It’s a NZ $230 billion dollar a year business. It has the power to destroy a person’s physical, emotional, and psychological wellbeing. And it’s the fastest growing criminal industry on the planet.  
 
Slavery is among the most lucrative and destructive forms of human oppression in our world today.  And it happens everywhere, even here, in New Zealand. Just last week a Hawke’s Bay man was jailed on human trafficking charges.  The International Labour Organisation (ILO) estimates that right now there are over 40 million victims of slavery across the globe. 

At Tearfund, we have a deep compassion for the oppressed and a yearning for justice. We believe the exploitation of poor and vulnerable people is a gross injustice that must be confronted. And it starts with knowing the facts. 

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One of our partners, LIFT works in this area training police/gathering data and intelligence and advocating for legal change.


The 30th of July is the UN World Day Against Trafficking in Persons. Here are five surprising facts: 
 

1. The number of people trafficked is going up, but it’s complicated 

The number of victims detected has gone up, but that doesn’t mean that more trafficking is taking place. Rather, it could reflect that countries are more equipped and making better use of tools and procedures to identify trafficking victims.  
 
In 2009, only 26 countries had systems in place to track human trafficking. By 2018, that number rose to 65. While it is good news that more countries are proactively gathering and acting on this important data, it still means that roughly two-thirds of the world have not done the work to build the systems and legislate to tackle this destructive force.  
 

2. Victims are often misidentified as violators of the law 

If local law enforcement is not sufficiently trained to identify human trafficking, the crime can be easily overlooked. That’s because victims of human trafficking are often mistaken for violators of the law—particularly of migration, labour and prostitution laws—rather than victims of a crime.  
 

The psychological toll human trafficking has on its victims further complicates the matter. Victims are often too terrified to speak up out of fear of retaliation and lack of trust in authorities, which only helps to hide the problem and keep victims enslaved. One of our partners, LIFT works in this area training police/gathering data and intelligence and advocating for legal change.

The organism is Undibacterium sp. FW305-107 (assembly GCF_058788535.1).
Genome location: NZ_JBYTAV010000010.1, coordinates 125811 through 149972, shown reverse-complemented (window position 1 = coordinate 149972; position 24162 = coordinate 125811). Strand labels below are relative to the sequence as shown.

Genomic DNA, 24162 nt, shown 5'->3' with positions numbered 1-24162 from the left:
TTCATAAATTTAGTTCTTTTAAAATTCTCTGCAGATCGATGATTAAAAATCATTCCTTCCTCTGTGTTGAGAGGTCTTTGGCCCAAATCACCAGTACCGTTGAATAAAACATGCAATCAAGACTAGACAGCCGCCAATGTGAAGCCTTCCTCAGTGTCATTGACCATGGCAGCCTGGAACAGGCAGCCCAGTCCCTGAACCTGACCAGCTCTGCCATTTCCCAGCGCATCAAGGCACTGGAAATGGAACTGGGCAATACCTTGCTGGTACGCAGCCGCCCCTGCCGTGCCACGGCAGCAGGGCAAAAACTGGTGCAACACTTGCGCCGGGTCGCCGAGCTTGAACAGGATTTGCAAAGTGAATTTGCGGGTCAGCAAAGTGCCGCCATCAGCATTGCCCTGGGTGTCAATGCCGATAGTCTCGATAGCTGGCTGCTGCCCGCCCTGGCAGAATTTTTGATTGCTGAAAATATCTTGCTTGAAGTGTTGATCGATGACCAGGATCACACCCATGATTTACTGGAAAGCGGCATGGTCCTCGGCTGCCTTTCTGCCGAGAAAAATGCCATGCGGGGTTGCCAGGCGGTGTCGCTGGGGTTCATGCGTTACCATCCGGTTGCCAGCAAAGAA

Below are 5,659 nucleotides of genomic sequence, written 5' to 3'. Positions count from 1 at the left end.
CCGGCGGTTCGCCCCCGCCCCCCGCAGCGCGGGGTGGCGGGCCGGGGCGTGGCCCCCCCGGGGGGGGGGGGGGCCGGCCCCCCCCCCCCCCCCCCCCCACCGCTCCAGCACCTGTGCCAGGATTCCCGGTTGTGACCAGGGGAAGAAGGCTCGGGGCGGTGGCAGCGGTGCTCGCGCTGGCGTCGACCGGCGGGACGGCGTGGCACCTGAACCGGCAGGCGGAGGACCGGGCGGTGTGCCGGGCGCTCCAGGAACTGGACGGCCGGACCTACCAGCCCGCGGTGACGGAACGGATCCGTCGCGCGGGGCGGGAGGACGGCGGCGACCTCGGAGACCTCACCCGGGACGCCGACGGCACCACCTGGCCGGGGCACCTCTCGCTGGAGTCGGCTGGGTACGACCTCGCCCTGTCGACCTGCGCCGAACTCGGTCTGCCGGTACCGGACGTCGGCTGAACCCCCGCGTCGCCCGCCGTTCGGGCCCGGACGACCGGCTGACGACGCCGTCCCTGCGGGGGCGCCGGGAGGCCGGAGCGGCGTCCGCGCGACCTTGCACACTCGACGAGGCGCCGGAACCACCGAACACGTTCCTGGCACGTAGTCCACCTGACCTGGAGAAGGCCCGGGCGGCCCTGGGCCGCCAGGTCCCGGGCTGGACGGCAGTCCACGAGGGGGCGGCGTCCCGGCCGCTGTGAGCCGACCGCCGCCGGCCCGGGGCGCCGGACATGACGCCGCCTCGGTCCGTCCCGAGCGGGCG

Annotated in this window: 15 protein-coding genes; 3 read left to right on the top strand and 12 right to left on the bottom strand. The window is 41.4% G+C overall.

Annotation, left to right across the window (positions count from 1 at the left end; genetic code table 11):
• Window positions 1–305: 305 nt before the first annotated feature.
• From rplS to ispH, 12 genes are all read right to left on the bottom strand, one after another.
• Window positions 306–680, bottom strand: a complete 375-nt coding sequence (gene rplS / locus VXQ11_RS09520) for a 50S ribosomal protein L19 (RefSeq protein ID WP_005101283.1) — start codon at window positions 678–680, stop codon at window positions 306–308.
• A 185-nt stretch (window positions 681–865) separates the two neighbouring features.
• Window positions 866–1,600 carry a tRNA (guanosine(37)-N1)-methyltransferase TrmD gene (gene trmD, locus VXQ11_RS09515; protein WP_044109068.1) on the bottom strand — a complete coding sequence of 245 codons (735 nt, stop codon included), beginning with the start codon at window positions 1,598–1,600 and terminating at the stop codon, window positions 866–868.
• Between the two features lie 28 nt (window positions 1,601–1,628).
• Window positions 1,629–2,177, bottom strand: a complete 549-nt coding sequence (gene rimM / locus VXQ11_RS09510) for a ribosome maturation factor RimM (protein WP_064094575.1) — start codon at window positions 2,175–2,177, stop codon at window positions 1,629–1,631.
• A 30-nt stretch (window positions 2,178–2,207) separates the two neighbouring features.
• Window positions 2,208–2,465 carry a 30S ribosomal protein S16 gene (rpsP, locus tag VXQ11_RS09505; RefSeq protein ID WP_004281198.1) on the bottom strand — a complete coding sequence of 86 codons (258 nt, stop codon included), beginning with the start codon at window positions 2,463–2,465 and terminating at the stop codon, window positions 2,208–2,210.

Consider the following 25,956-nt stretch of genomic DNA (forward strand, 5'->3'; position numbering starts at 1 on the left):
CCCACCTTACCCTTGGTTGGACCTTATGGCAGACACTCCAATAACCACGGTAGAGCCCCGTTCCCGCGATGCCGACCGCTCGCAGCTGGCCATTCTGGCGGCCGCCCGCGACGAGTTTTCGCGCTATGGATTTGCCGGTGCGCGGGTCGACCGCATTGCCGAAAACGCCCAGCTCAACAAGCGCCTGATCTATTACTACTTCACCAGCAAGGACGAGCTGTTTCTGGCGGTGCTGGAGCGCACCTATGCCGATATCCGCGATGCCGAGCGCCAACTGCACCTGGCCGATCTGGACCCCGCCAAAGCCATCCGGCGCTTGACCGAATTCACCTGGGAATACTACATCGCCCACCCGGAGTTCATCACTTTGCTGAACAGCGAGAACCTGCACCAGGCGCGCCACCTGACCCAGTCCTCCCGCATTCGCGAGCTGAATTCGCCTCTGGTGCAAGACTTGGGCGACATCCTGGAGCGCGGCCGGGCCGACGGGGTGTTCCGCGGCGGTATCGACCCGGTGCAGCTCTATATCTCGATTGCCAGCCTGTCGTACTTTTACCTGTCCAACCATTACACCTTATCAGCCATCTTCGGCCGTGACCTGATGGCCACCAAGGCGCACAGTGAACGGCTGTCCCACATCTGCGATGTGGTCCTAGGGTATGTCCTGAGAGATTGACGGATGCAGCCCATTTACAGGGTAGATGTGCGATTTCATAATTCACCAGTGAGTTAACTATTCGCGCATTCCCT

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Women and girls account for 99% of victims, but men and boys are also trafficked. 



3. Victims are trafficked for numerous reasons besides sexual exploitation 

Men and women alike are trafficked for many purposes, including forced labour, debt bondage, forced marriage, involuntary domestic servitude, forced begging, illegal adoptions, organ removal, and child soldiers.  
 
Nearly 5 million people are trapped in forced commercial sex exploitation. That’s more than the current population of New Zealand. Women and girls account for 99% of victims, but men and boys are also trafficked.  
 

4. More people are being trafficked in conflict zones  

Conflict creates chaos and leaves States in disarray. It puts people in desperate situations where their basic needs are not met, compounding their vulnerability. All this gives traffickers fertile ground to carry out their heinous crimes. Armed groups even use the threat of human trafficking as a weapon of war to control civilians and force their cooperation. 
 
Traffickers target the most vulnerable people—including children—within conflict zones, as they try to flee, and in refugee camps and informal settlements. They traffic civilians for sexual slavery, forced labour, armed combat, and forced marriage. Refugees and displaced people are lured by false promises of jobs, marriage proposals, and opportunities for “a better life” somewhere else. 
 

5. Victims are often recruited domestically and through relationship.  

Human trafficking does not always involve moving victims across borders or seas. In fact, traffickers frequently recruit nationals of the same country. And if you can believe it, even within the same town or under the same roof.  
 
Victims—especially of sexual exploitation—often start by building a relationship with a predator masked as a “friend”. This “friend” builds trust by meeting the victim’s physical or emotional needs and appearing as a “nice person”.  
 
Another tactic used by traffickers mirrors that of a multi-level marketing scheme, encouraging young women into perceived “opportunities” and telling them to, “come along and bring a friend”. This psychological game of building misplaced trust eventually leads vulnerable individuals into dangerous situations they never imagined.  
 

What can you do? 

On this global Day Against the Trafficking of Persons, let’s remember those trapped by modern slavery. Let’s act on their behalf and continue to fight for their freedom.  
 
Learn more about Tearfund’s work to protect vulnerable people from trafficking and exploitation. Or consider making a gift of $30 to prevent human trafficking, prosecute perpetrators, and provide a better future for survivors. 

 


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